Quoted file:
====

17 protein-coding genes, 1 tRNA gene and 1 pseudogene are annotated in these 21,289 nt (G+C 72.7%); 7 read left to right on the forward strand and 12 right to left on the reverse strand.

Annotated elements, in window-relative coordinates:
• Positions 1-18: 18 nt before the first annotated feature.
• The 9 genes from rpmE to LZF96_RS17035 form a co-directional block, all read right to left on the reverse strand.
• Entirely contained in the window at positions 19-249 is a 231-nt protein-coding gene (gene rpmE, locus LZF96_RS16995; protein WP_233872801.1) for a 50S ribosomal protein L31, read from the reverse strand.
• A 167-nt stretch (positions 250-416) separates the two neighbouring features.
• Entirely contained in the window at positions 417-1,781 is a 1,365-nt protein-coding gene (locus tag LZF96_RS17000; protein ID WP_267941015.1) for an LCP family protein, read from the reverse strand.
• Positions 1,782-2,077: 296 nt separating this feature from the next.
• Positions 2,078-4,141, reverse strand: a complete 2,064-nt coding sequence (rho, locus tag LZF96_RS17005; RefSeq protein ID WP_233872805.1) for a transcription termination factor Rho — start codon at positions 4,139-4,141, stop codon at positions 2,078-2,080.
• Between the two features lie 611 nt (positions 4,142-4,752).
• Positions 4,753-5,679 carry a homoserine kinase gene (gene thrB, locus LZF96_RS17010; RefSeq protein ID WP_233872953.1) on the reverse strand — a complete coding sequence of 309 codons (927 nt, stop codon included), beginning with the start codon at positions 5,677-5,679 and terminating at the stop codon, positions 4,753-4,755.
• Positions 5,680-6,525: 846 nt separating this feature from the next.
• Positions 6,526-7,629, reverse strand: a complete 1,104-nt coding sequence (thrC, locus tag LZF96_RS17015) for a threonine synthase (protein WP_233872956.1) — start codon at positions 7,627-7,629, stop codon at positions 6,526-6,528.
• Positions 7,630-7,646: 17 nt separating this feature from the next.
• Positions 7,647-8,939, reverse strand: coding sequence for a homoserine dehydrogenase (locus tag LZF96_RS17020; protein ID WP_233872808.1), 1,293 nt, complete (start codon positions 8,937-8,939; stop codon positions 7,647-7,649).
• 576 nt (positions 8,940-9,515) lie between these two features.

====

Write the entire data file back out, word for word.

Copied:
17 protein-coding genes, 1 tRNA gene and 1 pseudogene are annotated in these 21,289 nt (G+C 72.7%); 7 read left to right on the forward strand and 12 right to left on the reverse strand.

Annotated elements, in window-relative coordinates:
• Positions 1-18: 18 nt before the first annotated feature.
• The 9 genes from rpmE to LZF96_RS17035 form a co-directional block, all read right to left on the reverse strand.
• Entirely contained in the window at positions 19-249 is a 231-nt protein-coding gene (gene rpmE, locus LZF96_RS16995; protein WP_233872801.1) for a 50S ribosomal protein L31, read from the reverse strand.
• A 167-nt stretch (positions 250-416) separates the two neighbouring features.
• Entirely contained in the window at positions 417-1,781 is a 1,365-nt protein-coding gene (locus tag LZF96_RS17000; protein ID WP_267941015.1) for an LCP family protein, read from the reverse strand.
• Positions 1,782-2,077: 296 nt separating this feature from the next.
• Positions 2,078-4,141, reverse strand: a complete 2,064-nt coding sequence (rho, locus tag LZF96_RS17005; RefSeq protein ID WP_233872805.1) for a transcription termination factor Rho — start codon at positions 4,139-4,141, stop codon at positions 2,078-2,080.
• Between the two features lie 611 nt (positions 4,142-4,752).
• Positions 4,753-5,679 carry a homoserine kinase gene (gene thrB, locus LZF96_RS17010; RefSeq protein ID WP_233872953.1) on the reverse strand — a complete coding sequence of 309 codons (927 nt, stop codon included), beginning with the start codon at positions 5,677-5,679 and terminating at the stop codon, positions 4,753-4,755.
• Positions 5,680-6,525: 846 nt separating this feature from the next.
• Positions 6,526-7,629, reverse strand: a complete 1,104-nt coding sequence (thrC, locus tag LZF96_RS17015) for a threonine synthase (protein WP_233872956.1) — start codon at positions 7,627-7,629, stop codon at positions 6,526-6,528.
• Positions 7,630-7,646: 17 nt separating this feature from the next.
• Positions 7,647-8,939, reverse strand: coding sequence for a homoserine dehydrogenase (locus tag LZF96_RS17020; protein ID WP_233872808.1), 1,293 nt, complete (start codon positions 8,937-8,939; stop codon positions 7,647-7,649).
• 576 nt (positions 8,940-9,515) lie between these two features.